• Niger

In August 2023, rebellious soldiers in Niger overthrew the democratically elected administration of President Mohamed Bazoum, further contributing to the growing number of military governments in the Sahel region of West Africa and raising concerns about instability in the area. The region is witnessing an increase in violence from Islamic extremists, leading to a loss of faith in democratic governments. Military coups have followed a similar pattern, in which coup leaders accuse the government of failing to deliver on democratic promises. They pledge to establish a new democratic administration to address these shortcomings, but the process is often delayed. The coup leader is the 62-year-old General Tchiani.

  • Gabon

On August 30, 2023, a group of military soldiers in Gabon carried out a coup against the government, taking President Ali Bongo Ondimba into custody and placing him under house arrest. The coup was staged after President Ondimba was declared the winner of an election that would have extended his family’s 55-year rule. The coup leaders claimed that they acted in response to Gabon’s “serious economic and social crisis” and to oppose Bongo’s “authoritarian rule.” The news of the coup attempt caused crowds to gather in the streets of the capital to celebrate. However, the coup has been strongly criticized by the United Nations, the African Union, and other countries such as France, Nigeria, China, and the United States. The alleged coup leader, Brice Nguema is 49 years old.

How many coups have there been in Africa?

Out of the 486 attempted or successful military coups carried globally since 1950, Africa accounts for the largest number with 214, of which at least 106 have been successful.

Based on data compiled by American researchers Jonathan M Powell and Clayton L Thyne, at least 45 of the 54 nations across the African continent have experienced at least a single coup attempt since 1950.

Africa coups
Africa coups

African institutions:

ECOWAS - Headquarters  - Abuja, Nigeria

-The Economic Community of West African States (ECOWAS; also known as CEDEAO in French and Portuguese) is a regional political and economic union of fifteen countries located in West Africa.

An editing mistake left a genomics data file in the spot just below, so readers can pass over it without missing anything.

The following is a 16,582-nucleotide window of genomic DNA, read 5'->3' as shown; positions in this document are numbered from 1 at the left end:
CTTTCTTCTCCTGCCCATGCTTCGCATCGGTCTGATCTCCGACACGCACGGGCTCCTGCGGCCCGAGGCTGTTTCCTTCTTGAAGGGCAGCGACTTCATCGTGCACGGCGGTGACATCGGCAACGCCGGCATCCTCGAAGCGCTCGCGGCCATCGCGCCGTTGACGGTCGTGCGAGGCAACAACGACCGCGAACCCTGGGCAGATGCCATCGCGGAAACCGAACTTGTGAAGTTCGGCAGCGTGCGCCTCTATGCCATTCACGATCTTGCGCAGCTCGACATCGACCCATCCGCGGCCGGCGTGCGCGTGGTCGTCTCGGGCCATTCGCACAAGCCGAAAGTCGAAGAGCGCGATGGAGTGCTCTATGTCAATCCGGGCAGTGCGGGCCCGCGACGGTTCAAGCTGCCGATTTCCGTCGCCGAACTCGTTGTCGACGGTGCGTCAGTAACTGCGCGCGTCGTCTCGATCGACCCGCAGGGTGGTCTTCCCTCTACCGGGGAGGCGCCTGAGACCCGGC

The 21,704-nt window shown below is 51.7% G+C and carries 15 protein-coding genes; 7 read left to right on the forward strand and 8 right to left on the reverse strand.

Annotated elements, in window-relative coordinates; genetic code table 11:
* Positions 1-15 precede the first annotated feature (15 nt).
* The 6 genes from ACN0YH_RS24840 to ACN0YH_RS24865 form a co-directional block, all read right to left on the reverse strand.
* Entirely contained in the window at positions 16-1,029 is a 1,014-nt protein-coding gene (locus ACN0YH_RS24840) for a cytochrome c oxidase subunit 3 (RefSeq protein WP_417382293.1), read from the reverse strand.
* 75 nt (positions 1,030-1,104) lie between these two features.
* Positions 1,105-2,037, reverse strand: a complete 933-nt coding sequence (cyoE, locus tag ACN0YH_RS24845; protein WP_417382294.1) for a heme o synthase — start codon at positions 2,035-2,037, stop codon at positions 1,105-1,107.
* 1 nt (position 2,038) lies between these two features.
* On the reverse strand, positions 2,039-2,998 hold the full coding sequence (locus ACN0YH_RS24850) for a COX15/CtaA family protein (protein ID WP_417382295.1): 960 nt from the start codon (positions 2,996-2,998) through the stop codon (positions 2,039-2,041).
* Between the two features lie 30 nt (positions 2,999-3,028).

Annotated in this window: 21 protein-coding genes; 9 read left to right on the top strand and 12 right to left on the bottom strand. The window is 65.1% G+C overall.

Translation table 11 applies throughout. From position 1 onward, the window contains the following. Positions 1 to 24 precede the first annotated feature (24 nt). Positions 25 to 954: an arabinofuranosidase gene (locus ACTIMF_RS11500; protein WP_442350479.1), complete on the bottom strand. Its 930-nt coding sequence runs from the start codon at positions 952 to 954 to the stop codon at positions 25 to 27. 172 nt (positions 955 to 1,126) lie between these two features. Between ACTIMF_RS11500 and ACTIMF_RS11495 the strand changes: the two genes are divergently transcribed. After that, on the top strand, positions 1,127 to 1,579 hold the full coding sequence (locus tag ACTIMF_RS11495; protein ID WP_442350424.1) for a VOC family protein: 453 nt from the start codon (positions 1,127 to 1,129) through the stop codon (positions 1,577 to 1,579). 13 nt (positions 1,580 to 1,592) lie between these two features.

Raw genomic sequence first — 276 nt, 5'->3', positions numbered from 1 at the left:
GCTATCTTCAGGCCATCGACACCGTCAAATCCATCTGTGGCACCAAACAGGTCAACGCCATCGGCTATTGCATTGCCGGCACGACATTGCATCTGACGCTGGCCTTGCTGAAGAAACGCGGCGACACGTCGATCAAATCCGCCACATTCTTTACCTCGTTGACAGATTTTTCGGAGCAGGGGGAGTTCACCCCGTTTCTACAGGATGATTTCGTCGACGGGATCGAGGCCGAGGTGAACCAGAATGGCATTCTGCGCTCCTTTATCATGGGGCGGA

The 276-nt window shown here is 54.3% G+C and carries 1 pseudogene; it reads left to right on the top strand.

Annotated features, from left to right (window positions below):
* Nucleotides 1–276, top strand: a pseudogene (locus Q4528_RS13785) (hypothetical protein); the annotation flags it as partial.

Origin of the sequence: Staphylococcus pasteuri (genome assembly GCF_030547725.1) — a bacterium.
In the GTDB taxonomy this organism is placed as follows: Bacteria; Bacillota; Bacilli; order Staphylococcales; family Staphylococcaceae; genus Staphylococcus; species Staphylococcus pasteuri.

The union was established on 28 May 1975, with the signing of the Treaty of Lagos, with its stated mission to promote economic integration across the region. A revised version of the treaty was agreed and signed on 24 July 1993 in Cotonou.

The ECOWAS also serves as a peacekeeping force in the region, with member states occasionally sending joint military forces to intervene in the bloc's member countries at times of political instability and unrest.

ECOWAS Member States:
  • MALI
  • TOGO


Chad is currently one of the leading partners in a West African coalition in the fight against Boko Haram and other Islamist militants.Chad's army announced the death of Déby on 20 April 2021, following an incursion in the northern region by the FACT group, during which the president was killed amid fighting on the front lines. Déby's son, General Mahamat Idriss Déby, has been named interim president by a Transitional Council of military officers. That transitional council has replaced the Constitution with a new charter, granting Mahamat Déby the powers of the presidency and naming him head of the armed forces.

FACT - The Front for Change and Concord in Chad ( FACT), is a political and military organisation created by SG Mahamat Mahdi Ali in March 2016 in Tanua, in the north of Chad, with the goal of overthrowing the government of Chad.

The East African Community (EAC)

  • an intergovernmental organisation composed of seven countries in the Great Lakesregion of East Africa: the Democratic Republic of the Congo, the United Republic of Tanzania, the Republics of Kenya, Burundi, Rwanda, South Sudan, and Uganda. Évariste Ndayishimiye, the president of Burundi, is the current EAC chairman. The organisation was founded in 1967, collapsed in 1977, and was revived on 7 July 2000.
  • In 2008, after negotiations with the Southern African Development Community(SADC) and the Common Market for Eastern and Southern Africa (COMESA), the EAC agreed to an expanded free trade area including the member states of all three organizations. The EAC is an integral part of the African Economic Community.
  • The capital of the EAC is Arusha, Tanzania.


African Union (AU)  - )

  • is a continental union of 55 member states located on the continent of Africa.
  • AU was announced in the Sirte Declaration in Sirte, Libya, on 9 September 1999, calling for the establishment of the African Union.
  • The bloc was founded on 26 May 2001 in Addis Ababa, Ethiopia, and launched on 9 July 2002 in Durban, South Africa.
  • The intention of the AU was to replace the Organisation of African Unity (OAU), established on 25 May 1963 in Addis Ababa by 32 signatory governments; the OAU was disbanded on 9 July 2002.



Recent epidemic outbreaks in africa


Epidemic outbreaks in Africa –


The Marburg virus disease (MVD)

ORIGIN – Marburg Frankfurt in Germany

CAUSATIVE AGENT – The Egyptian fruit bat is considered a reservoir for the virus, which can be transmitted through direct contact with infected bat or monkey tissue, bodily fluids, or contaminated objects

AREA OF OUTBREAK – sub-Saharan Africa(Equatorial Guinea and Tanzania)



Ebola virus –

ORIGIN – Ebola River in what is now the Democratic Republic of the Congo .

CAUSATIVE AGENT – infected animal (bat or nonhuman primate) or a sick or dead person infected with an ebolavirus.

AREA OF OUTBREAK – sub-Saharan AfricaLiberia and Sierra Leone, which border Guinea.

WHETHER VACCINE AVAILABLE – Yes(Ebola vaccine, ERVEBO®, for the prevention of Ebola disease)